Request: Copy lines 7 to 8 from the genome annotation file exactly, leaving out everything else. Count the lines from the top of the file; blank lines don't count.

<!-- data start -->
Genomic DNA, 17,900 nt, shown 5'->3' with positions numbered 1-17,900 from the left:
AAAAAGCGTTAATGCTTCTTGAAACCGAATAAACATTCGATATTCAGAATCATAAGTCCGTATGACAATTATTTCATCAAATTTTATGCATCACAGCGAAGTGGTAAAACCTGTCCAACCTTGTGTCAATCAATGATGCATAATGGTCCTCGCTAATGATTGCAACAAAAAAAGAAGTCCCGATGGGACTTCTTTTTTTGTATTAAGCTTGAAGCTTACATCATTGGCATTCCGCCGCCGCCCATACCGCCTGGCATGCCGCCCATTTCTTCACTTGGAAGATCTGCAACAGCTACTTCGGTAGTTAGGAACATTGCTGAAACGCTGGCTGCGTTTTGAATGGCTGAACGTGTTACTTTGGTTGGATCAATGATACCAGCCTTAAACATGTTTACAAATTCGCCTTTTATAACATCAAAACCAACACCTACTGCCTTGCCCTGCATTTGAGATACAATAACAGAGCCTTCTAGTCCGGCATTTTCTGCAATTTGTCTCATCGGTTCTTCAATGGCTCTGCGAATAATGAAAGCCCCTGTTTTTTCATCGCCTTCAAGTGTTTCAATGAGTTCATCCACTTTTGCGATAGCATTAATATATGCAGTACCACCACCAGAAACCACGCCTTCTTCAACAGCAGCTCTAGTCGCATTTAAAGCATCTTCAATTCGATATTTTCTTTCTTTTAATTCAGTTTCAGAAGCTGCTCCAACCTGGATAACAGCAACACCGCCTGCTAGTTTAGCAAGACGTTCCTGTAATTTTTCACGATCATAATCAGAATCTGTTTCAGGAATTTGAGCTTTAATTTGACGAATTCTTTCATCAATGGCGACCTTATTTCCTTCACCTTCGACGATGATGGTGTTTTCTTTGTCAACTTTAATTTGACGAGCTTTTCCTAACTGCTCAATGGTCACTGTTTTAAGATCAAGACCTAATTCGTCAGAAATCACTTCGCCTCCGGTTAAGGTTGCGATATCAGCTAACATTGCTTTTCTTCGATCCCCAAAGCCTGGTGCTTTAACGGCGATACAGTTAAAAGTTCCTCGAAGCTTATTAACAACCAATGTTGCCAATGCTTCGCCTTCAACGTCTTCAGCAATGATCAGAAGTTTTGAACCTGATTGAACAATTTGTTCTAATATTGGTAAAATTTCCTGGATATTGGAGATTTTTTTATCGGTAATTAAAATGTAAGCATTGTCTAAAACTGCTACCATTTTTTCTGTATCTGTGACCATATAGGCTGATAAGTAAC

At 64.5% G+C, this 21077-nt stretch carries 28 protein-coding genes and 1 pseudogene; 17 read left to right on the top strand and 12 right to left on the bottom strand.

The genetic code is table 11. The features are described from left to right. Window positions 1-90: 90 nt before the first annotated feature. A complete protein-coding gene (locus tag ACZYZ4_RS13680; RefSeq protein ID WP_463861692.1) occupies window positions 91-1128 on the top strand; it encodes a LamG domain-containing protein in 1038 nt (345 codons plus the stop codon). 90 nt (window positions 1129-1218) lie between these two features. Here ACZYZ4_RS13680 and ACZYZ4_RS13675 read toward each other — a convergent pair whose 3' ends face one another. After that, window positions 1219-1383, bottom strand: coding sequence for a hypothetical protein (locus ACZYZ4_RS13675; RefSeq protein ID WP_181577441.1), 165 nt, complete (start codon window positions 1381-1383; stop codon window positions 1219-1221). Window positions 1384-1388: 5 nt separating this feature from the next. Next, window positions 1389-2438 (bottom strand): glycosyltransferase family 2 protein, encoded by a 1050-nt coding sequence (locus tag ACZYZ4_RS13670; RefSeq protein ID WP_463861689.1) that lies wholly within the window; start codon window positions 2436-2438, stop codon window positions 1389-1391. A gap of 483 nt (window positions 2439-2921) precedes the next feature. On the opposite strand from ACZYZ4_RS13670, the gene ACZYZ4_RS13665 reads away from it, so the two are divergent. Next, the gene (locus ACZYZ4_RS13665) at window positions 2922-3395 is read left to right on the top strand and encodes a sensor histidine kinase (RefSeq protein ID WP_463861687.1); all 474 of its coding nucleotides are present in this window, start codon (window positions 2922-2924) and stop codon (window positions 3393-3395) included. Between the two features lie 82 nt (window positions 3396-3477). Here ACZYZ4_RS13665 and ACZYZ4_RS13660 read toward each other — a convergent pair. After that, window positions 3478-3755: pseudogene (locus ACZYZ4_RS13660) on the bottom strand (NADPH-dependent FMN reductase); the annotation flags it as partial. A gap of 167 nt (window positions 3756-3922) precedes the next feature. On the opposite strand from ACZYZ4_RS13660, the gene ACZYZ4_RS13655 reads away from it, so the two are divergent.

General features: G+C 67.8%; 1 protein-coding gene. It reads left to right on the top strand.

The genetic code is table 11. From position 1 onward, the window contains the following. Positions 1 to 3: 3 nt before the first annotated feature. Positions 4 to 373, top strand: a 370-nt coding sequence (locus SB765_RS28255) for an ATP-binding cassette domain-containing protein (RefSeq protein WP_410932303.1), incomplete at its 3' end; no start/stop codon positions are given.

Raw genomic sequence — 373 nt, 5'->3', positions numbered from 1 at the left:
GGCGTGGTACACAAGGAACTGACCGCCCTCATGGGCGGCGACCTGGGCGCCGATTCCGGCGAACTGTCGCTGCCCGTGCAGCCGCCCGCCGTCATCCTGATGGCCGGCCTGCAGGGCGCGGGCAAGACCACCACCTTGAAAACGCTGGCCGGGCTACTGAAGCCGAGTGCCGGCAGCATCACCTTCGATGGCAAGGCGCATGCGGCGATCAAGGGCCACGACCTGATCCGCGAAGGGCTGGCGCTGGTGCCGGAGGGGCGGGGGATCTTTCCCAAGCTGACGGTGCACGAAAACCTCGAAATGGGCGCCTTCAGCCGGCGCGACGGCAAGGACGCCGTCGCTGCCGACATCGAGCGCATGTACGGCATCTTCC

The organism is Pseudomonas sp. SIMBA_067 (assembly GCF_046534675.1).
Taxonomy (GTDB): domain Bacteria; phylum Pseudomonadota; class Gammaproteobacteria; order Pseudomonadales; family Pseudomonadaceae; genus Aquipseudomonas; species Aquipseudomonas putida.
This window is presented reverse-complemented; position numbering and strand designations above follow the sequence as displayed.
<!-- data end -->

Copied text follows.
Raw genomic sequence — 373 nt, 5'->3', positions numbered from 1 at the left:
GGCGTGGTACACAAGGAACTGACCGCCCTCATGGGCGGCGACCTGGGCGCCGATTCCGGCGAACTGTCGCTGCCCGTGCAGCCGCCCGCCGTCATCCTGATGGCCGGCCTGCAGGGCGCGGGCAAGACCACCACCTTGAAAACGCTGGCCGGGCTACTGAAGCCGAGTGCCGGCAGCATCACCTTCGATGGCAAGGCGCATGCGGCGATCAAGGGCCACGACCTGATCCGCGAAGGGCTGGCGCTGGTGCCGGAGGGGCGGGGGATCTTTCCCAAGCTGACGGTGCACGAAAACCTCGAAATGGGCGCCTTCAGCCGGCGCGACGGCAAGGACGCCGTCGCTGCCGACATCGAGCGCATGTACGGCATCTTCC